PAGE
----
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Hydration of protein-RNA recognition sites.

Barik A, Bahadur RP - Nucleic Acids Res. (2014)

Bottom Line: Majority of the waters at protein-RNA interfaces makes multiple H-bonds; however, a fraction do not make any.The preserved waters at protein-RNA interfaces make higher number of H-bonds than the other waters.Preserved waters contribute toward the affinity in protein-RNA recognition and should be carefully treated while engineering protein-RNA interfaces.

View Article: PubMed Central - PubMed

Affiliation: Department of Biotechnology, Indian Institute of Technology Kharagpur, Kharagpur-721302, India.

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Related in: MedlinePlus

Number of interface water–RNA H-bonds in different structural classes. The phosphate includes O1P and O2P; the sugar moiety includes O2′, O3′, O4′ and O5′.
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Figure 4: Number of interface water–RNA H-bonds in different structural classes. The phosphate includes O1P and O2P; the sugar moiety includes O2′, O3′, O4′ and O5′.

Mentions: Of all the water–RNA H-bonds, the ribose contributes about 45% (14 per interface), whereas the phosphate and the bases contribute 30% (9 per interface) and 25% (7 per interface), respectively. This contribution differs in direct protein–RNA H-bonds, where the phosphate group contributes slightly more (36% or 7 H-bonds per interface) than the bases or the ribose (both contribute about 32% or 6 H-bonds per interface). Among the different bases, guanine and uracil are more frequently found in water-mediated H-bonds than adenine and cytosine. Similar trend is observed for different bases involved in direct H-bonds. Polar groups in all the four bases are frequently found as acceptors in water-mediated H-bonds rather than donors (Figure 3B). The relative contributions of ribose, phosphate and bases in water-mediated H-bonds across different classes are shown in Figure 4. It shows that the ribose contributes twice more than the phosphate and even thrice more than the bases in interfaces with tRNA. Similar trend is observed in interfaces with duplex RNA. In interfaces with ribosomal proteins, contributions of the ribose and the phosphate are almost identical, and each of them contributes more than the bases. In contrast, contributions of the sugar and the bases are almost identical, and each of them contributes more than the phosphate in interfaces with single-stranded RNA.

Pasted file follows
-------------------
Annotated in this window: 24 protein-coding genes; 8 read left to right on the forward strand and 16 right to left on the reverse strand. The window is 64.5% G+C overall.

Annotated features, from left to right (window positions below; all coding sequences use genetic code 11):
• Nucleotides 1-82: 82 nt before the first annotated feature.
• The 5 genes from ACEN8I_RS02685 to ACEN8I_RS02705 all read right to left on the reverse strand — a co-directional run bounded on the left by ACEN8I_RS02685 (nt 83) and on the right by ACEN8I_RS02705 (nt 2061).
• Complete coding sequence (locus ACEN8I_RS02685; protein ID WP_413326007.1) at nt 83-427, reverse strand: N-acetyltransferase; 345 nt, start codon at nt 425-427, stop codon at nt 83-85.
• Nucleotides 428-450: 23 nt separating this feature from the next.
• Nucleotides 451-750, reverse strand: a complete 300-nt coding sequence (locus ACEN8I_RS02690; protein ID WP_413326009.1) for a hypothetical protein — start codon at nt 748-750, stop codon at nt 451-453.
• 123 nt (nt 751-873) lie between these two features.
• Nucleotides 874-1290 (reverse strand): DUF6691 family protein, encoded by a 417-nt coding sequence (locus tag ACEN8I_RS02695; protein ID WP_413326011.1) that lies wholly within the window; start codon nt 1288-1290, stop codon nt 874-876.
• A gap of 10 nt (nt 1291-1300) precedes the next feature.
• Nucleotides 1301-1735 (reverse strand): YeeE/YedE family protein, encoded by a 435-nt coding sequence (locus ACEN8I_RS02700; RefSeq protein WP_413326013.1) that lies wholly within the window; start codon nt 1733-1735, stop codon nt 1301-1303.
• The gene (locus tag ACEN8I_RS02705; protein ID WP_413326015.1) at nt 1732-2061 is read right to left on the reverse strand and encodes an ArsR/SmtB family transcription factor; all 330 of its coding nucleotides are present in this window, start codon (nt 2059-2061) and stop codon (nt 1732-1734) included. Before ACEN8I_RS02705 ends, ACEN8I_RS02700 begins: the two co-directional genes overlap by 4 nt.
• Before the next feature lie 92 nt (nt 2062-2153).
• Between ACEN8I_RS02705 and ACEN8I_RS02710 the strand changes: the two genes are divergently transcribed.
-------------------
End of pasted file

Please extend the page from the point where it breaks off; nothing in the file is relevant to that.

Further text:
Hydration of protein-RNA recognition sites.

Barik A, Bahadur RP - Nucleic Acids Res. (2014)

Number of interface water–RNA H-bonds in different structural classes. The phosphate includes O1P and O2P; the sugar moiety includes O2′, O3′, O4′ and O5′.
© Copyright Policy - creative-commons
Related In: Results  -  Collection

License
Show All Figures
getmorefigures.php?uid=PMC4150782&req=5

Figure 4: Number of interface water–RNA H-bonds in different structural classes. The phosphate includes O1P and O2P; the sugar moiety includes O2′, O3′, O4′ and O5′.
Mentions: Of all the water–RNA H-bonds, the ribose contributes about 45% (14 per interface), whereas the phosphate and the bases contribute 30% (9 per interface) and 25% (7 per interface), respectively. This contribution differs in direct protein–RNA H-bonds, where the phosphate group contributes slightly more (36% or 7 H-bonds per interface) than the bases or the ribose (both contribute about 32% or 6 H-bonds per interface). Among the different bases, guanine and uracil are more frequently found in water-mediated H-bonds than adenine and cytosine. Similar trend is observed for different bases involved in direct H-bonds. Polar groups in all the four bases are frequently found as acceptors in water-mediated H-bonds rather than donors (Figure 3B). The relative contributions of ribose, phosphate and bases in water-mediated H-bonds across different classes are shown in Figure 4. It shows that the ribose contributes twice more than the phosphate and even thrice more than the bases in interfaces with tRNA. Similar trend is observed in interfaces with duplex RNA. In interfaces with ribosomal proteins, contributions of the ribose and the phosphate are almost identical, and each of them contributes more than the bases. In contrast, contributions of the sugar and the bases are almost identical, and each of them contributes more than the phosphate in interfaces with single-stranded RNA.

Bottom Line: Majority of the waters at protein-RNA interfaces makes multiple H-bonds; however, a fraction do not make any.The preserved waters at protein-RNA interfaces make higher number of H-bonds than the other waters.Preserved waters contribute toward the affinity in protein-RNA recognition and should be carefully treated while engineering protein-RNA interfaces.

View Article: PubMed Central - PubMed

Affiliation: Department of Biotechnology, Indian Institute of Technology Kharagpur, Kharagpur-721302, India.

Show MeSH
Related in: MedlinePlus